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Alcohol consumption

Alcohol consumption is directly related to breast cancer: latest scientific facts

Sunday, March 16, 2014 by: Arpana Sagwal Chaudhary, Ph.D.
Tags: alcohol consumption, breast cancer risk, acetaldehyde

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(NaturalNews) The International Agency for Research on Cancer has collected updated evidence and data from recent scientific studies (2009-2013) to investigate the link between breast cancer and alcohol consumption. Interestingly, the analyses found a linear correlation between alcohol intake and breast cancer occurrence, as summarized in the American Journal of Preventive Medicine article (published 2014).

This latest article compiled and statistically analyzed the experimental and numerical data from various research articles, and the conclusion reinforces that alcohol consumption leads to higher rates of breast cancer. The main cause is "ethanol oxidation" and the resulting byproduct acetaldehyde. In the case of breast cancer, ethanol reaches the breast tissues via the bloodstream, where its metabolism generates various carcinogens such as acetaldehyde, free radicals and peroxides which increase cell proliferation.

Some interesting facts are also brought forward. For example, the side effects of alcohol can be enhanced or diminished by various factors such as age, hormonal status, nutrition and drinking frequency and pattern. These are discussed below:

Age/Hormones:

Hormones greatly affect the alcohol metabolism, and vice versa. Early-age drinkers (younger adults and adolescents) are at a greater risk of developing cancer. This is because the alcohol-related carcinogens have a greater impact on the human body during development or tissue-growth phases. In the case of breast cancer, early-age female drinkers are at a greater risk during mammary development. However, pre- and post-menopausal status in women did not show noticeable differences toward cancer risk.

Folic acid/Folate/Vitamin B9:

Folate is a vitamin required for normal DNA synthesis in the human body. A review on nutrition was done by the World Cancer Research Fund, and it was found that vitamin B, or folate, can be a preventive factor for breast cancer caused due to alcohol consumption. The fact also remains that all heavy drinkers have been reported to be deficient in folate due to either decreased absorption or increased excretion. Consuming foods that are rich in folate, such as asparagus, romaine lettuce, spinach turnip greens, lentils, collard greens and parsley, is important for heavy drinkers.

Binge drinking:

By definition, "binge drinking" refers to a one-time consumption of about 60 grams of pure alcohol at least once in a week. The study concluded that binge drinkers are at a higher risk of breast cancer. This may be due to a sudden accumulation of excessive carcinogens in the body.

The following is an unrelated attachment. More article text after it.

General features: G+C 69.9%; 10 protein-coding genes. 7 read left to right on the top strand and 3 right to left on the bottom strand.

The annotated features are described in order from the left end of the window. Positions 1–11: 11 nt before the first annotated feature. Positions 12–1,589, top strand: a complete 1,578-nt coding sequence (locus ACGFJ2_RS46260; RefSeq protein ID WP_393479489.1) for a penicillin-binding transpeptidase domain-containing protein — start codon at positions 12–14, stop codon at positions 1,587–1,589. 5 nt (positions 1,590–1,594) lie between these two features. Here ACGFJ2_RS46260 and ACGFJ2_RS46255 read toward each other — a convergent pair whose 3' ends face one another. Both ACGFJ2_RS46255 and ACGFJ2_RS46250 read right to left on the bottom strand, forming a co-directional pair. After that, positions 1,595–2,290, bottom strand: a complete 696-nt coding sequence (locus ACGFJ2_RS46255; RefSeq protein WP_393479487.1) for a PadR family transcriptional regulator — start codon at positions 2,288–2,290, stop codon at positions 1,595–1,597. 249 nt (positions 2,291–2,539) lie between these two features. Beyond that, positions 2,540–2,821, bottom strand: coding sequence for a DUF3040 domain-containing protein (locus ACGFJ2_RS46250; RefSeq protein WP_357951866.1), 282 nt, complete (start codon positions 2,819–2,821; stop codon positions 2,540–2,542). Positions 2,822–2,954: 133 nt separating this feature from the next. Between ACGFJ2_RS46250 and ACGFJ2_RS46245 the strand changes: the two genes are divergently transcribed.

Type of alcohol:

There was a lack of a consistent trend between different types of alcoholic beverages and related breast cancer risk, which led to the understanding that the major culprit is ethanol. No conclusions were drawn for cancer risks associated with particular alcohol types such as vodka, beer or wine. However, alcohols containing higher percentages of acetaldehyde and nitrosoamines pose a greater risk. On the other hand, it was confirmed that spirits like red wine which contain phytochemicals/phenolic compounds, which are cancer-combating by nature, show decreased relative risk.

However, the most important question as to whether there are any known safe levels of alcohol intake is believed to be difficult to answer, according to the authors of the study. The recommendation is that women should not exceed 1-2 drinks/day. In any case, it would be wrong to believe that consuming 1-2 drinks/day is a totally harmless practice. Alcohol consumption is invariably associated with numerous damages to the human body. This study has brought to the forefront of public consciousness some of the latest relevant information on alcohol-associated risks.

Sources for this article include:

http://www.ajpmonline.org

http://www.ajpmonline.org

http://www.ajpmonline.org

http://science.naturalnews.com

About the author:
Dr. Sagwal has a Ph.D. in Medicinal chemistry. She has worked on the drug design and discovery of antimicrobial and anticancer agents and has published peer-reviewed articles in scientific journals. With a fascination for science, nature and its medicinal powerhouse, it is her passion to share and spread the knowledge from latest scientific discoveries. The information is based upon scientific experiments, facts, analyses and peer-review. We could use it to stay healthy, keep fit, prevent diseases or simply be happy.
Dedicated to all those who want to live an aware and informed life. Cheers!!

Follow her on Twitter @DrArpanaSagwal

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